A decision is also awaited on the application under Section 36 of the Electricity Act 1989 for an expansion of the Crystal Rig Wind Farm in the Lammermuirs, comprising the addition of 11 turbines to the existing 90 turbines (DPEA Ref: WIN-140-8). The council’s objection relates to the visual impact of the proposed red aviation lights to be fitted to seven of the eleven turbines and the impact on the landscape character of the area. The Reporters appointed to consider the proposal conducted an unaccompanied inspection of the site and viewpoints on 3 September.
Finally, I was interested to read the comments of the Leader of the Scottish Conservative Party at the recent 2020 Scottish Party Conference on the subject of empowering local communities. The Planning (Scotland) Act 2019, which received Royal Assent on 25 July 2019, introduced provisions for Local Place Plans (LPPs), produced by local communities, which set out their priorities for the development and use of land in the local area. The LPP must be taken into account by the planning authority in the preparation of the Local Development Plan. Research carried out by the Royal Town Planning Institute (Scotland) indicated that a considerable amount of funding would be required to facilitate the production of LPPs. Support in terms of skills and resources would need to be provided to communities by planning authorities if LPPs are to be effective. We await further information from the Scottish Government on the roll-out of LPPs!
Douglas Ross, the Leader of the Scottish Conservative Party, has gone much further and, according to David Mundell, MP for Dumfriesshire, Clydesdale and Tweeddale (which includes the old county of Peeblesshire), Douglas Ross has ‘promised’ that he would deliver the power for local communities to veto unwanted developments and ‘end the cycle of Scottish Government Ministers overruling community objections’. Presumably, in referring to Scottish Ministers, he also means Scottish Government Reporters, who make probably 90% of the decisions on planning appeals, under delegated powers. At first glance, this might sound attractive to communities who have seen wind farms and other developments approved, on appeal, by Reporters against the wishes of varying numbers of local objectors. Of course, the counter-argument is that, when it comes to implementing planning policy (which is set out in national planning policy guidance as well as regional strategic development plans and local development plans), a dispassionate view is required from a third party. Also, how would a community reach a decision, would a referendum be required every time?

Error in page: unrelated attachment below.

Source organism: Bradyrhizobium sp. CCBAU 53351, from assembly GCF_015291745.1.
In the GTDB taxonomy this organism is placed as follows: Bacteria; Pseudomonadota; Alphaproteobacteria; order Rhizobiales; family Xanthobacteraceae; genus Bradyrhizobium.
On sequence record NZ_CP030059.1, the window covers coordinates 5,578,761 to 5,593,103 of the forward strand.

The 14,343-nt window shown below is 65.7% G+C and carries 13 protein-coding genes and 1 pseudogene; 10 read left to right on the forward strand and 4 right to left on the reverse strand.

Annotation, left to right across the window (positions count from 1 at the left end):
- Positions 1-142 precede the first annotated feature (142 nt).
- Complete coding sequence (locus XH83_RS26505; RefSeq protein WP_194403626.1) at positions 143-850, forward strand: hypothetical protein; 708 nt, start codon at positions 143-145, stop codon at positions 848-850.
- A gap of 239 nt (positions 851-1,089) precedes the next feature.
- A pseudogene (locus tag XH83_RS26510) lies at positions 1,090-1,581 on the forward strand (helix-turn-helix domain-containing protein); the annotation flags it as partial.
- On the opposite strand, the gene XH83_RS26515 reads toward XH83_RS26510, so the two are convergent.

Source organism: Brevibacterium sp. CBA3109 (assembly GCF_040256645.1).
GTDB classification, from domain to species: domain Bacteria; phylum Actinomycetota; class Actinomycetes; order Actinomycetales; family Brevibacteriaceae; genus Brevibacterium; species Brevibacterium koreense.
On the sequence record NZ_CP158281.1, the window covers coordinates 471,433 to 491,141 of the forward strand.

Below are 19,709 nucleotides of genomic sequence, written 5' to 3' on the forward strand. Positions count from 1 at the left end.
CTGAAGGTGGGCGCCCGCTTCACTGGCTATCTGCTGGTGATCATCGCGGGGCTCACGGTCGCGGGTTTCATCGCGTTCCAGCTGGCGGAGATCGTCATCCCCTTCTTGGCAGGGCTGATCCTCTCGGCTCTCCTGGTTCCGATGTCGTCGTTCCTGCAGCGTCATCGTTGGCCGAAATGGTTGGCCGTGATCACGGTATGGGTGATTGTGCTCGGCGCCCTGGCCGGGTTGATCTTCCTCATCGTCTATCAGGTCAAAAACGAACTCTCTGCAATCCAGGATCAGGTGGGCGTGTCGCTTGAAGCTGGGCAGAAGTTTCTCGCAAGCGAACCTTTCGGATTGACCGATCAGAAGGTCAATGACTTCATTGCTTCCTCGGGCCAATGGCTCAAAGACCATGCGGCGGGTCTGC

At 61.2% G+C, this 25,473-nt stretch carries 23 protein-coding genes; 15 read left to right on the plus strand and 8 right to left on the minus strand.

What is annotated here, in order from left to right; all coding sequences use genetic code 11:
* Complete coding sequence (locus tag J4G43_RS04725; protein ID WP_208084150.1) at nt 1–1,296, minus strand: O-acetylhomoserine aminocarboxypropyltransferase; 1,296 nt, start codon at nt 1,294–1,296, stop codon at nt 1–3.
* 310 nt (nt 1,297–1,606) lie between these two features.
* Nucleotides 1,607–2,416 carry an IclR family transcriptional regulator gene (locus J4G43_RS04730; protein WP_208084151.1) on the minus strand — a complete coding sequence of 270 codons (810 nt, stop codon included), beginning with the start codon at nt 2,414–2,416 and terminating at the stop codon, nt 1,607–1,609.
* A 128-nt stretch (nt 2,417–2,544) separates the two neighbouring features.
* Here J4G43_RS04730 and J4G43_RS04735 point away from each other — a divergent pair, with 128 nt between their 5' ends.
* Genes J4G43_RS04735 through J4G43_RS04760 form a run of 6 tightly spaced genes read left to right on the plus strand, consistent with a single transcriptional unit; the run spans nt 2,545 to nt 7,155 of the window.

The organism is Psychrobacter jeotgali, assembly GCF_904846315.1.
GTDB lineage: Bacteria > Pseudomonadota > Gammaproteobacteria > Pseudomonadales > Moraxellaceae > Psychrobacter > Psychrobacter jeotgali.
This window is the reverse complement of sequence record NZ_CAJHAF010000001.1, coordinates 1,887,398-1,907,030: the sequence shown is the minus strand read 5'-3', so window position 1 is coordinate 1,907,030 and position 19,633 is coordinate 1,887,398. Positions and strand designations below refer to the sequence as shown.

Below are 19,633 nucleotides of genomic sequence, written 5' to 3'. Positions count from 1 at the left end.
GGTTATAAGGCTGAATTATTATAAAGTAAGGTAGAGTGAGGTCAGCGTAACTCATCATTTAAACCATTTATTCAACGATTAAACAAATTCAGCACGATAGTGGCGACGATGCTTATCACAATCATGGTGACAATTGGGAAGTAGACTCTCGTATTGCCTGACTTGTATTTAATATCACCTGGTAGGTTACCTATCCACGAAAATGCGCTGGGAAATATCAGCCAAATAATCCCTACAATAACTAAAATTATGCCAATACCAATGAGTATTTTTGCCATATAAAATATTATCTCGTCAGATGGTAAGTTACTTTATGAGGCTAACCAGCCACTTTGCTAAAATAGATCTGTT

Community councils were established by the Local Government (Scotland) Act 1973, which enacted the recommendations of the Wheatley Commission Report of 1969. Some 67 community councils were established in 1975 by the then four District Councils in the Borders Region. Since then, community councils have played their part, to varying degrees, in influencing development and changes in land use in their area through involvement in the preparation of development plans and in responding to planning applications. The success of community councils is difficult to measure and perhaps it is time to thoroughly examine how local communities can become more proactive in shaping the future of their communities.